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Citizen Espionage: Studies in Trust and Betrayal

NCJ Number
151239
Editor(s)
T R Sarbin, R M Carney, C Eoyang
Date Published
1994
Length
223 pages
Annotation
These articles attempt to explain the phenomenon of citizen espionage and to point the way to improvement in the policies and practices of government agencies charged with guarding the Nation's secrets.
Abstract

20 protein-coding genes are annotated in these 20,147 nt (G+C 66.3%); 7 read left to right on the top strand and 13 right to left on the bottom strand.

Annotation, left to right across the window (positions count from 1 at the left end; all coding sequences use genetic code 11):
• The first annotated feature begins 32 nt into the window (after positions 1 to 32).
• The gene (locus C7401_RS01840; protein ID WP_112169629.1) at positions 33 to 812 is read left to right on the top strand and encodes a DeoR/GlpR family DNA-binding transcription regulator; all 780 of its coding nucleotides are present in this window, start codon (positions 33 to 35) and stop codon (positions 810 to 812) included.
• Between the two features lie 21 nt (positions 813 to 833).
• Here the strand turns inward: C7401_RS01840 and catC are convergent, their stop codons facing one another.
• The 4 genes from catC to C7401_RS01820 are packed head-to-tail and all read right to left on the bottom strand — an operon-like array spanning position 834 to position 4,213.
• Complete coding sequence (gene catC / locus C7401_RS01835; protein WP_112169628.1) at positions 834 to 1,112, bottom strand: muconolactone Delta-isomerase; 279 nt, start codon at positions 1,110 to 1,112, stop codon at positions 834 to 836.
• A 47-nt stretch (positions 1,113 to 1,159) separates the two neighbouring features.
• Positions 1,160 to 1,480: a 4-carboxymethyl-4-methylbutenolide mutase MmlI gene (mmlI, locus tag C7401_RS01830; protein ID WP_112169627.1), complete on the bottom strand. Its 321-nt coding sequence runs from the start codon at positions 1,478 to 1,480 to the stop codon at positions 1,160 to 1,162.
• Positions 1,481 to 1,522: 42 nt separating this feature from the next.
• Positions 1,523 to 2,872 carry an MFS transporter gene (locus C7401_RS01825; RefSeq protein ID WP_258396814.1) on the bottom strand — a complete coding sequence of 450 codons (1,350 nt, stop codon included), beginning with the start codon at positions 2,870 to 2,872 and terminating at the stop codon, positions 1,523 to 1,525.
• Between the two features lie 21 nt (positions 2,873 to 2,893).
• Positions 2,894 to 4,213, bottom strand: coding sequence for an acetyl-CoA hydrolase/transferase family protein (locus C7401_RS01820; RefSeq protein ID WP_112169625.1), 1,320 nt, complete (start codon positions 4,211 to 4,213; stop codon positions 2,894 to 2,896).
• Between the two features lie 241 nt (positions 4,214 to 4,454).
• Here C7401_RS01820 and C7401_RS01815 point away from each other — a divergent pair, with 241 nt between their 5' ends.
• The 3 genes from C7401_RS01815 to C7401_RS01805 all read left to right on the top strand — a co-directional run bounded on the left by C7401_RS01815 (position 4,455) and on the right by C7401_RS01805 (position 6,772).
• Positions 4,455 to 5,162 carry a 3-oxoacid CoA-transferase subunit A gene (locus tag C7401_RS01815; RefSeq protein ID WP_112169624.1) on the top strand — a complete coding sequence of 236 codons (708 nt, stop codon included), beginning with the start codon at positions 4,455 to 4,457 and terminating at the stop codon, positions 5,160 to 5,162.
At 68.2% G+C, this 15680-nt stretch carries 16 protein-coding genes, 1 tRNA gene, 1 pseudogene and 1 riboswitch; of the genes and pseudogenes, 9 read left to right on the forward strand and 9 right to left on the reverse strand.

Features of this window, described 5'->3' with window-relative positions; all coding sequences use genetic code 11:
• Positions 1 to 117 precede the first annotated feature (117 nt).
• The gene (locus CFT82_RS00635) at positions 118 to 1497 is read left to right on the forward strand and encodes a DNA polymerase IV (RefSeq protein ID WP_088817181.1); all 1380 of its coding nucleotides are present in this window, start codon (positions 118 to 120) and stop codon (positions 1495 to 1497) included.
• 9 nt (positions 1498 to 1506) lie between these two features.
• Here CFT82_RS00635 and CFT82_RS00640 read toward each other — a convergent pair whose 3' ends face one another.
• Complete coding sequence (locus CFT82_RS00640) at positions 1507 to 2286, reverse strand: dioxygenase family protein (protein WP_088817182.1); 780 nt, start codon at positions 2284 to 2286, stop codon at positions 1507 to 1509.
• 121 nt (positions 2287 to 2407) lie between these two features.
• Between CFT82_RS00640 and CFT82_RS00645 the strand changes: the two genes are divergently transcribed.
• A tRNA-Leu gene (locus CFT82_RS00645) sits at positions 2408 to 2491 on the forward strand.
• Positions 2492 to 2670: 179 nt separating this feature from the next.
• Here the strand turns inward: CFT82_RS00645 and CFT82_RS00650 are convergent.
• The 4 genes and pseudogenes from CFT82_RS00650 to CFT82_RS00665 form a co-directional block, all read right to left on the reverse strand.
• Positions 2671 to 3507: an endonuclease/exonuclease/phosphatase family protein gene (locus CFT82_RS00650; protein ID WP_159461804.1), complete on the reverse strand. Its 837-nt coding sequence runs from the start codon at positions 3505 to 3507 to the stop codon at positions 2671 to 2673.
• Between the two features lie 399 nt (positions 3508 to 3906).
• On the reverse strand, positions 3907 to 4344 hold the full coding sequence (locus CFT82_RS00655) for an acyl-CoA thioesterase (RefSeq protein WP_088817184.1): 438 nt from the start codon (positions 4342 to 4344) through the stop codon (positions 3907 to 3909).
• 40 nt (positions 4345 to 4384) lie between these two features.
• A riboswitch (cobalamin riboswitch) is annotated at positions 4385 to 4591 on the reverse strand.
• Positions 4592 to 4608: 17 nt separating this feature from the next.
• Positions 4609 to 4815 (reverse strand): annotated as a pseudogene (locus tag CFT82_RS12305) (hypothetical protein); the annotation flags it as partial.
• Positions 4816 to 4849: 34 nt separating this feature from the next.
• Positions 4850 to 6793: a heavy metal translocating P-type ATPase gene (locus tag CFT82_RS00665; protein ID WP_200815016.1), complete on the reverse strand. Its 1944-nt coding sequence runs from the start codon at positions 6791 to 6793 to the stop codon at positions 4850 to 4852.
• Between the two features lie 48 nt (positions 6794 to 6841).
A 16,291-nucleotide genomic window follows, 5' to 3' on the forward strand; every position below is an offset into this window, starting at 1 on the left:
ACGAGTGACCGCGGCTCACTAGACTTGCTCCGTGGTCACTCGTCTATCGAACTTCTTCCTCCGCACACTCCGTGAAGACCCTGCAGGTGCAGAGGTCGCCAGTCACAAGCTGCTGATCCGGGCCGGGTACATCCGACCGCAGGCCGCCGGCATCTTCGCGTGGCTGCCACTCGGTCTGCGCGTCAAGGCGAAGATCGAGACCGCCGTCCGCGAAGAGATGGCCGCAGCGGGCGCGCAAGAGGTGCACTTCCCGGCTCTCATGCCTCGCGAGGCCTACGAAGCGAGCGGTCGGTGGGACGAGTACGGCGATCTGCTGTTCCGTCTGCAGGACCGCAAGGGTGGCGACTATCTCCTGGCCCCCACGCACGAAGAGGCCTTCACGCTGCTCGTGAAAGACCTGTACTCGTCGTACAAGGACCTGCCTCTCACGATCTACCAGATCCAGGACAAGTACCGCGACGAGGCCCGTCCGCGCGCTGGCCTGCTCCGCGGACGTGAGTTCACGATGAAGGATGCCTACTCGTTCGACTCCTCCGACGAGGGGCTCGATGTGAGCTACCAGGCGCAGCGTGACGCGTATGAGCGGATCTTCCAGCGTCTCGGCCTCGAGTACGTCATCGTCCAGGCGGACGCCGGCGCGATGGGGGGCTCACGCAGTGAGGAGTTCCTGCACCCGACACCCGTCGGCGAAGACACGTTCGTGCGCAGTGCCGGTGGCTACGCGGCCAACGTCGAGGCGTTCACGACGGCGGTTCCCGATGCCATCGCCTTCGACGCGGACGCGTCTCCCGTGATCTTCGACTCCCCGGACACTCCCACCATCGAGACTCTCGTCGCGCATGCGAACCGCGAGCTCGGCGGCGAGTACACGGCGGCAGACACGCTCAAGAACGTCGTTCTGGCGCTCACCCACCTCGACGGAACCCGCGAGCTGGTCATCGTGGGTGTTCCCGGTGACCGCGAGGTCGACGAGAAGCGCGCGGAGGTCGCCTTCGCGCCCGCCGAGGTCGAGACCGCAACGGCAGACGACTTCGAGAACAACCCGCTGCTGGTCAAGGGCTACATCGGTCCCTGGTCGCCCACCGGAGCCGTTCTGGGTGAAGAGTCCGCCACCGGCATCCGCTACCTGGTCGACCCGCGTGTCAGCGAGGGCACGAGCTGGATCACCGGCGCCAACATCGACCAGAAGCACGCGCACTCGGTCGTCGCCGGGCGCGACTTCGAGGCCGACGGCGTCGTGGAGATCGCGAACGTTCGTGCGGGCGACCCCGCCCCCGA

The chapters in this book are all relevant to understanding trust and betrayal, the central categories in citizen espionage. Chapter 1 is an introduction written by the Deputy Undersecretary of Defense for Security Policy. The remainder of the book's nine chapters provide the following: (1) an historical account of the concept of treason; (2) a detailed account of espionage in the United States since 1945; (3) models of espionage: the psychological disposition model, the situational model, the interactive situational-disposition model; (4) a penetration of the mask of integrity; (5) a criminological focus on espionage which emphasizes situational determinants; (6) a criminological theory of citizen espionage; (7) a demonstration of trade secret theft as an analog to citizen espionage; (8) an essay on self-control and social control; and (9) a detailed conceptualization of trust and betrayal in organizational settings. Figures, tables, references, index, biographical data